I am just about at my wits end. I have repeatedly asked my doctor to order a full thyroid panel. 1 test is all that she runs. Recently I went to my Rhumatologist and took a list if tests. His office ran them. I don’t know if I gave everything I need. He also told me I would need to see another doctor because of some ussues I have. My concern is my MD has been trying to talk me into diet surgery for 4 year. I have made a good effort to lise weight on my own since De. 2012. Herbalife, exercise, just eating veggies in the evening and nothing seems to help (no cheating). I have been diagnosed with fibrmiagia, i have psoriasis, sleep apnia, 2 meds for cholesterol, metformin 1k per day, extremely llow vit D, snthroid .88, 3 med for helping me go to sleep, stay asleep, anixiety. I take a med called folbk I’m not sure what it’s for but some combo of vitamin, estradiol i have tale a couple of years, I have a hysterectomy at sbout 33 and 53 now. My current situation is pain if i do anything fun or remotely stressfull, it takes 4 days to recover. Due to overall body pain. I don’t think this is normal. To take all these meds at night then during the day now I Temivate which is suppose to tske my appitite and it works. Then after breakfast I’m to take nuvigil to boost my energy and help with my appitite for the remaider of the day. That works to , so I don’t eat I walk but my weight stays the same. This is after 8 weeks with the temavate & nuvigil. Something is not right. Do you have any suggestions for me? The tests that I have had done are TPO,Free T3,FreeT4,TSH,DHEA,,T3,TPO ab,biochemistry panel plus,testosterone, estradiol,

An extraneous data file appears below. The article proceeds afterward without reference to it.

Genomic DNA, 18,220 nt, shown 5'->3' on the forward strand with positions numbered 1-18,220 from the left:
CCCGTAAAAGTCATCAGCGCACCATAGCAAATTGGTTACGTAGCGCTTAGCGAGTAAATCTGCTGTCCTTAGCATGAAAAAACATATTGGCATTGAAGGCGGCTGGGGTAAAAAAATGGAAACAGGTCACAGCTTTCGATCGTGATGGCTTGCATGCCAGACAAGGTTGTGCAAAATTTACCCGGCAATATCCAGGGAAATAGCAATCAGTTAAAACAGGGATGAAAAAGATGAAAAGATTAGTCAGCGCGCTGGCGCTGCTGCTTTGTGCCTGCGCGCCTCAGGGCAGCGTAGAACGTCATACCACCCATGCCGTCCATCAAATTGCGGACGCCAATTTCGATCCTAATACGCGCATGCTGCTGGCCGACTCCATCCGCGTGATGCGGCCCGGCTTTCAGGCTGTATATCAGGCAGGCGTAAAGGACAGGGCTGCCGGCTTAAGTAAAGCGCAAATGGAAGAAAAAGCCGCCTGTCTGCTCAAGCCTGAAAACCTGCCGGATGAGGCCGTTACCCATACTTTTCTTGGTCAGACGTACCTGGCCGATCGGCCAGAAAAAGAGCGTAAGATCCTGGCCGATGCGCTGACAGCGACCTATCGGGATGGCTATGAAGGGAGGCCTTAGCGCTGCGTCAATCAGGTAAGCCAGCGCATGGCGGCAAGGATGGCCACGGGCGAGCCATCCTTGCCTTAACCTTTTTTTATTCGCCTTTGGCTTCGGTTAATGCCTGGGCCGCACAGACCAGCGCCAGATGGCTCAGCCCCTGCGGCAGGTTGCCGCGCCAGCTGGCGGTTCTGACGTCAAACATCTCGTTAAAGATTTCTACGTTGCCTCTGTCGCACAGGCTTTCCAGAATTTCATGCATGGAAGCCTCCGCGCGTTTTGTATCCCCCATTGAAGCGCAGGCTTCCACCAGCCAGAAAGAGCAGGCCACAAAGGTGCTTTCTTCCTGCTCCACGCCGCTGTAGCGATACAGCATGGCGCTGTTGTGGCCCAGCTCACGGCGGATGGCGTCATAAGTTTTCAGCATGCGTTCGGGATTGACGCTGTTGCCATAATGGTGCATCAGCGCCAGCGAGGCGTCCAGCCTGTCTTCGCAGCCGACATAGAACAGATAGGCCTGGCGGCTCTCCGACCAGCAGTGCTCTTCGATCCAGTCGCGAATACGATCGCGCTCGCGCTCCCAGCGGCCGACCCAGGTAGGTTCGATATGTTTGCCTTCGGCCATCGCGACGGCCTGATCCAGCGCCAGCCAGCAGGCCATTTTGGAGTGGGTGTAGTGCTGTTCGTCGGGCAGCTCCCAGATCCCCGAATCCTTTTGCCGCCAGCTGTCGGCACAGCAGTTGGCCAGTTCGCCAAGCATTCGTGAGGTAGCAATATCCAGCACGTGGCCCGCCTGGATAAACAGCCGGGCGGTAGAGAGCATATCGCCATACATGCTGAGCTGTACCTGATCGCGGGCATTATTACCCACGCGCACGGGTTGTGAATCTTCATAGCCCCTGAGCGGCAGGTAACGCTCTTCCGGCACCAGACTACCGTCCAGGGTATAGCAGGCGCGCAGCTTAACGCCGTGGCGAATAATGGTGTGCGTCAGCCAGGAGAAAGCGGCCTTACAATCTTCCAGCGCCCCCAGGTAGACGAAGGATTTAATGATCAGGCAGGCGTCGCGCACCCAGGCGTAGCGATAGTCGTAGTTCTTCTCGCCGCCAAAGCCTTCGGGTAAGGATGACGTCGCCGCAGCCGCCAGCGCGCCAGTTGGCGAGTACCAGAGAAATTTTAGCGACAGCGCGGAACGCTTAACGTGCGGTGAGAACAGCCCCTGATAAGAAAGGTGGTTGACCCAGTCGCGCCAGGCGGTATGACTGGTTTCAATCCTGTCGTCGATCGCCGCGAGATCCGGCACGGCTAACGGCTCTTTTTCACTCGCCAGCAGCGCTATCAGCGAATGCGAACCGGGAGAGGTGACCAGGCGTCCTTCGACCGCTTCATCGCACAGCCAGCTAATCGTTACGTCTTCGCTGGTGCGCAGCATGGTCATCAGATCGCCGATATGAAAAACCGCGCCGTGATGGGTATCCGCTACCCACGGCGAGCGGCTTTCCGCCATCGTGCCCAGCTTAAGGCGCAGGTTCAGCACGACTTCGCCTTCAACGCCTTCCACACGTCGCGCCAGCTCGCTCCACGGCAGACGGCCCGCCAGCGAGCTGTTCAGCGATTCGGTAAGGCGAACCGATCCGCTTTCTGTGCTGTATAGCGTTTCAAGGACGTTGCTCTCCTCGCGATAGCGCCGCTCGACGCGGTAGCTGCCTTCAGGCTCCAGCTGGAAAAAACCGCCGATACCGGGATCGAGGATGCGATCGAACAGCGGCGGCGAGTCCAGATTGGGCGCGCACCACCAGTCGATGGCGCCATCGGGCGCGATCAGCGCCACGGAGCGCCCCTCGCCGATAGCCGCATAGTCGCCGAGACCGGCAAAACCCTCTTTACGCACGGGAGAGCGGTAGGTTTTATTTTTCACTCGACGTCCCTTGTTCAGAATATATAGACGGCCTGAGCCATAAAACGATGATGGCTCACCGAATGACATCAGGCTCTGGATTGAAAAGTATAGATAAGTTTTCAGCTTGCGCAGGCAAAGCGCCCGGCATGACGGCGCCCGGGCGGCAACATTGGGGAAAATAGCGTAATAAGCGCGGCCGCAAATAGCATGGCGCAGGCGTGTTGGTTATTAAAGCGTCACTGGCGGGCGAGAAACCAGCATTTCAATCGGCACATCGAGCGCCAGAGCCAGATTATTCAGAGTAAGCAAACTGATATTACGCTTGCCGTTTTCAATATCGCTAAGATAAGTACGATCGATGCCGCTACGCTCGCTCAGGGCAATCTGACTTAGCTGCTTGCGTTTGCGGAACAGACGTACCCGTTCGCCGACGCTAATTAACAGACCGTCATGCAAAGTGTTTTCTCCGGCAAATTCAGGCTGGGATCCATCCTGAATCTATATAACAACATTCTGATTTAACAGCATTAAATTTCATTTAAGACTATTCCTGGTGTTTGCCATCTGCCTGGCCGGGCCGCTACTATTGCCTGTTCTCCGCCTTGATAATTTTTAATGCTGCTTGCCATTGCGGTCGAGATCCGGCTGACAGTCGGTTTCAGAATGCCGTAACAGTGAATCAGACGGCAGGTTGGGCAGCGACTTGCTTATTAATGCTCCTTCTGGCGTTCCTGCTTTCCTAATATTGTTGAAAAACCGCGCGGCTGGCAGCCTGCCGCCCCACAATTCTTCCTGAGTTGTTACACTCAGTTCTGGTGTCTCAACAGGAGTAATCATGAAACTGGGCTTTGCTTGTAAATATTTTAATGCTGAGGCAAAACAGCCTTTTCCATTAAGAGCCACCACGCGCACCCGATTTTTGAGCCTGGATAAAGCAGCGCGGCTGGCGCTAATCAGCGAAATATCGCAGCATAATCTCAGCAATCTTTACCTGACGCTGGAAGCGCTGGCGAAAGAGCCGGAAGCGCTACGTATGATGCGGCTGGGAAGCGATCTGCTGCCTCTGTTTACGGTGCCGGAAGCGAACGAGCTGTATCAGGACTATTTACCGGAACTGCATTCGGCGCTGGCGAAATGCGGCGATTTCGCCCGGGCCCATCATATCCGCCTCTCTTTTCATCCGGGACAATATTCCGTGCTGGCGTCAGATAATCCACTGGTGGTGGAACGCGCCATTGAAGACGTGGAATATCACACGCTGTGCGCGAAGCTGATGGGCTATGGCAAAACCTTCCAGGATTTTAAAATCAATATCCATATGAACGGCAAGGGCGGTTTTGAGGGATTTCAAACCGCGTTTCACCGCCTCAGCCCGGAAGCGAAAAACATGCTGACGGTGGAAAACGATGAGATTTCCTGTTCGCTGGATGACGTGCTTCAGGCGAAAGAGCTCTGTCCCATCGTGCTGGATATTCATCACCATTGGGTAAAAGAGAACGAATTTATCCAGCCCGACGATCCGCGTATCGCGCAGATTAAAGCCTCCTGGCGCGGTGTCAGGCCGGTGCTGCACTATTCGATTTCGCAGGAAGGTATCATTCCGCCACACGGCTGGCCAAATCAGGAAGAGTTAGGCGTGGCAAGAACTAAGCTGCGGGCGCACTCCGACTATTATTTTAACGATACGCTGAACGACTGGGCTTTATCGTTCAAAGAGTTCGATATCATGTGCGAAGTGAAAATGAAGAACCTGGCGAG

There are some others but I really fon’t understand much about them.

Can you give me any ideas I just feel sick all the time and I want a doctor who will fix the problem not just give me another pill to take. They have said repeatedly I do not have Diabetes.

    Marc Ryan says

    Hi Denise,

    Thank you for your comment. This really can be frustrating. I offer a free 30 minute confidential consultation if you would like to talk with someone about this. It might be the best way to help you. You can schedule just by hitting the button on the homepage.


Lisa Stern says

Do you believe that an anti inflammatory diet can prevent an 11year old with Goiter who is not yet hypothyroid from becoming so? The docs don’t talk about vit B12, folic acid, D or selenium, and iodine any if they do, they are unclear and don’t offer to do labs on those vits and minerals. We are new to this. We have just started to put our daughter on gluten free, all organic anti inflam diet. Children’s organic multi and low dose probiotics. Perhaps we’ll add vit B12, D and folic acid, but do we take her to the lab yet again, poor thing! ?

    Marc Ryan says

    Hi Lisa,

    I have now seen several correspondences from you in a few different places and I’m starting to piece it together. 🙂 In answer to this question. Absolutely! At its root this is a disease of inflammation, so a foundational piece of preventing the progression and worsening of this condition is to make sure she is on an anti-inflammatory diet. There are a few permutations of this and deciding on the right one for your daughter is also important.

    With regard to B12, Vit D and folic acid more testing is not absolutely necessary. Was any testing done on this? I need to learn a little more to make suggestions for this. I think I saw from one of our other correspondences that you were going to make an appointment for a free consult. Please do, we can answers some of these questions quickly that way.